Wednesday, February 5, 2014

Close Enough for Government Work

The idea behind hanging is that it's quick and simple.  In practice, it's something of a mess.  If it's not done right, the victim may slowly and grotesquely strangle, suffocating, struggling.  Or the rope actually ripping off the head.  It's not that hanging can't be done right.  It's just that it's tougher than you might think.  Regardless, there's actually something else that can go wrong, that has gone wrong in the movies and at least a few lynchings.

The rope can break.  In which case, the person doesn't die.

Willie Francis didn't die the first time they electrocuted him.

Rommell Broom still isn't dead.

But those are incidental failures.  Matters of chance, of incompetence.  One offs.  Just the basic fuck ups that happen from time to time in this world.

Death after all, can be an iffy sort of thing.  

Consider Donald Miller, Jr., of Hancock County, Ohio.  He disappeared in 1986.  His wife had him declared legally dead in 1994 so she could get at his social security for herself and the kids.  8 or 9 years ago, he came back, tried to get his death overturned, you know.  But the law's a harsh taskmaster. Turns out you can only get undead in Ohio within three years.  
Hancock County Probate Court Judge Allan Davis called it a "strange, strange situation."
"We've got the obvious here. A man sitting in the courtroom, he appears to be in good health," said Davis, who told Miller the three-year limit was clear.
"I don't know where that leaves you, but you're still deceased as far as the law is concerned," the judge said.
Or consider Paul Mutora from Naivasha, about 55 miles northwest of Nairobi in Kenya.  He tried to kill himself by swallowing insecticide.  Taken to the Naivasha District Hospital.  Efforts failed.  He was declared dead, taken to the hospital morgue.  His father and other relatives came to see the body, then left to make funeral arrangements.  Sometime later that day
A witness told the Star newspaper that when noises were heard inside the cold room: "The mortuary attendant and a worker took to their heels screaming."
Mutora probably put it best.
This was a mistake from the start and I apologize to my father.
I could go on.  There are, it turns out, more than a few of these Lazarus stories, each with it's own peculiarities.  What they have in common is that like the broken rope or the failed electrocution or the inability to kill off Rommell Broom, they're oddities, newsworthy (and fictionworthy, of course, but that's a different matter altogether) in the man-bites-dog sort of way.

But now.  Alan Johnson has the story in the Dispatch.
Gregory Lott, the next Ohio killer scheduled for execution, could suffer a “lingering death” for 45 minutes after being officially declared dead — and might even be resuscitated, his attorneys argued in a court motion filed yesterday.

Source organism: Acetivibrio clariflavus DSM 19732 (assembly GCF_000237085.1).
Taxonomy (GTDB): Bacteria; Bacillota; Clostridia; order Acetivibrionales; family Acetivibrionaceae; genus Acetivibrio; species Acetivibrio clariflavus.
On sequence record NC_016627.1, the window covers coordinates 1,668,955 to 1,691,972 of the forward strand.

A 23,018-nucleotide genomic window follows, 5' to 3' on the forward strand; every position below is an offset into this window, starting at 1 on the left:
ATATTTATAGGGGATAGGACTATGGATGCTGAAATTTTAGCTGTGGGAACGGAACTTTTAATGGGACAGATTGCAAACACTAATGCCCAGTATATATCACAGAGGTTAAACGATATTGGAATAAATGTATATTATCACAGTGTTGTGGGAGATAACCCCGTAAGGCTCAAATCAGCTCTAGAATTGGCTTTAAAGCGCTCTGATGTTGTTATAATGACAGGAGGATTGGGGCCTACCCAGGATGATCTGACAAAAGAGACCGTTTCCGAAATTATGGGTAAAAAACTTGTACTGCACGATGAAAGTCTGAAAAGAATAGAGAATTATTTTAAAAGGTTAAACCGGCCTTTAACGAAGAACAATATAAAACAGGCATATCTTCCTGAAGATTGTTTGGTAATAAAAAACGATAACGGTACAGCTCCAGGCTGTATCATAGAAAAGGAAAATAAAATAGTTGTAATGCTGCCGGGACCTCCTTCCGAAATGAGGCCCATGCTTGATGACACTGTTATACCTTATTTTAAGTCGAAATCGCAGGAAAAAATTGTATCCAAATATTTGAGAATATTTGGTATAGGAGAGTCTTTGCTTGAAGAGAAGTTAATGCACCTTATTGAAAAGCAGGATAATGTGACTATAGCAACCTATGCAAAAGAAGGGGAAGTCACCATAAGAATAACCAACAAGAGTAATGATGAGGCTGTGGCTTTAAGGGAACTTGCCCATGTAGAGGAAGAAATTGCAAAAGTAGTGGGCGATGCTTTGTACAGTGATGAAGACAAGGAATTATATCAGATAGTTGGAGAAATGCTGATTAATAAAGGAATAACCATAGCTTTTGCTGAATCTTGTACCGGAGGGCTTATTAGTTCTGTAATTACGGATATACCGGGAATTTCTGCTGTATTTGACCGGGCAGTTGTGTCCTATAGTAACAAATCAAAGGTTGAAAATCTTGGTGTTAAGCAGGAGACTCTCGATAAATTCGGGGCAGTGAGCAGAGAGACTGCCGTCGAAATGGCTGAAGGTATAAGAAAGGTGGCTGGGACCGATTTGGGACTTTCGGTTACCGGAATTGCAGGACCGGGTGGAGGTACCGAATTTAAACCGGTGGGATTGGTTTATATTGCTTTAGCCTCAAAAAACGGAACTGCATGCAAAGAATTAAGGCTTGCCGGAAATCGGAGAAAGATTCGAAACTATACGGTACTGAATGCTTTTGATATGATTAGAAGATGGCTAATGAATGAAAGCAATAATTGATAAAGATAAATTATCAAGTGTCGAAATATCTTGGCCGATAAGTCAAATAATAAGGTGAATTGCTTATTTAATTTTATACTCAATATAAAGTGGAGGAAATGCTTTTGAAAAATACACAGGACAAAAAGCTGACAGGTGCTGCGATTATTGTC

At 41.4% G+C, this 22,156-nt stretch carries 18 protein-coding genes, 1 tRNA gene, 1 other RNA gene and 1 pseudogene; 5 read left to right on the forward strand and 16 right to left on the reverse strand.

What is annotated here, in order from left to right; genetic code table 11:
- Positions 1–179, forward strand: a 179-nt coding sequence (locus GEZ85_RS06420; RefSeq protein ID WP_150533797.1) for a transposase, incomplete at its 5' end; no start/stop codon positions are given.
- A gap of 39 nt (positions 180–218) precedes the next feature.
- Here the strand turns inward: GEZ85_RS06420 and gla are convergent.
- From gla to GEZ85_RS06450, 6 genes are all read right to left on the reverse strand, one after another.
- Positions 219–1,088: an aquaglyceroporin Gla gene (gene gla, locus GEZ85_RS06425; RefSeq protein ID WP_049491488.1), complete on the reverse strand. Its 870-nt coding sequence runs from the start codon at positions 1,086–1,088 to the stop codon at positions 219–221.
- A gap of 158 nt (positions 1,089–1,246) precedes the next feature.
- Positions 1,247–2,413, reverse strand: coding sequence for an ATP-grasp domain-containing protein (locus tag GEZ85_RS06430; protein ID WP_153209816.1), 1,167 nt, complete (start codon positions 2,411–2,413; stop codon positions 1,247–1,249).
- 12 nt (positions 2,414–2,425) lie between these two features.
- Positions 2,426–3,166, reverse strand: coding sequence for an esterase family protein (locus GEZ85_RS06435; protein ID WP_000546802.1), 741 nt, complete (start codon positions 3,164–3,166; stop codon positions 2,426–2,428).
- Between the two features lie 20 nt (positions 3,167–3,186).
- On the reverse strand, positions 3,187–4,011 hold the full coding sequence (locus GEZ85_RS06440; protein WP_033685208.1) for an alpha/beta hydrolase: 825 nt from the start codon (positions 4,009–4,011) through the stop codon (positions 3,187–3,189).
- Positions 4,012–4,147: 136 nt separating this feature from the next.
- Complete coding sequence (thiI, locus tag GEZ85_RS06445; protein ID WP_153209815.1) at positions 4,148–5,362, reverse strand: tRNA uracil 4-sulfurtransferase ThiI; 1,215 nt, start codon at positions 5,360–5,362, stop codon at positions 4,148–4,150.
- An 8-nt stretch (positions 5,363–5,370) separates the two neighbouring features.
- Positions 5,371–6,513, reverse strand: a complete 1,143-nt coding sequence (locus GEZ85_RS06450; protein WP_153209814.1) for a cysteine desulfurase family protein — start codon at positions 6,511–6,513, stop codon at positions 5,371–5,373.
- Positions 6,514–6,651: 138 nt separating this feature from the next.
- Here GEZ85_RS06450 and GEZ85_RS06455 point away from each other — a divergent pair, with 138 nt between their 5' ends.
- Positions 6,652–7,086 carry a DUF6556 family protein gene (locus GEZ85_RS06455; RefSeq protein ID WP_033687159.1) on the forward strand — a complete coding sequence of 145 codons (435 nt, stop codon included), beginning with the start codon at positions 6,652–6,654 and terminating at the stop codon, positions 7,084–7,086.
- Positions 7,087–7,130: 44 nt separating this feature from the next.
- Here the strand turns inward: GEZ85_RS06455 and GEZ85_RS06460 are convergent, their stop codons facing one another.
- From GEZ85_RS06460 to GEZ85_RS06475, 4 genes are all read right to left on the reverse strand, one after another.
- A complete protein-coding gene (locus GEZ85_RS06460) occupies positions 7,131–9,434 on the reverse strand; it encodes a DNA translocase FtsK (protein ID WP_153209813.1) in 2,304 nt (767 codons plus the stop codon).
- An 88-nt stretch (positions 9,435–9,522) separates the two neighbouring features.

Maybe, maybe not.  They don't say that he surely will.  (Hell, Ohio hasn't even decided yet just how they plan to kill him, so there's little certainty about anything except that the plan is for the murder to occur at 10 in the morning on March 19.) But it's more than just a marginally possible thing.

If you're going to kill someone with a lethal injection - at least with any of the drugs we've used for it (or intended to, I'm making the perhaps rash assumption that the pharmacies always delivered and the compounders actually produced what they're supposed to) - you want to do it quickly. That was the underlying idea behind the original three-drug sequence.  The third drug, potassium chloride, stopped the heart.  Death was quick and, because of the pancuronium bromide, looked peaceful and painless whether it was or not. 

But once we abandoned that mix, well, it turns out that just sedating someone to death (at least with the drugs we were using) can take a while.  Up to maybe 45 minutes says Ohio's favored expert anesthesiologist, Mark Dershwitz.  Nobody wants to have the witnesses sitting around that long getting bored watching a body just lie there.  Even the newfangled combo we used on Dennis McGuire - and you'll recall how smoothly that went - took 26 minutes to kill him (though there was certainly stuff to keep the witnesses' attention from wandering).

As I said, nobody wants to be sitting around watching a body do nothing for 45 minutes.  And really, who's to say when it's dead, anyhow?  The proper way to tell is with an EKG.  Wait for the heart to flatline.  But that's a pain to set up and then there's that whole thing about 45 minutes or so.

Dersh offered an alternative.
So I pointed out to them that they would have to come up with a different way of pronouncing death, assuming that they didn’t want to sit there for many, many minutes waiting for the electrocardiogram to go flat. Because I thought that would be very difficult especially on the witnesses to have to sit there for half hour, 45 minutes or longer.
Ah, a different way.  You know, a way that lets them say he's dead before he's actually dead.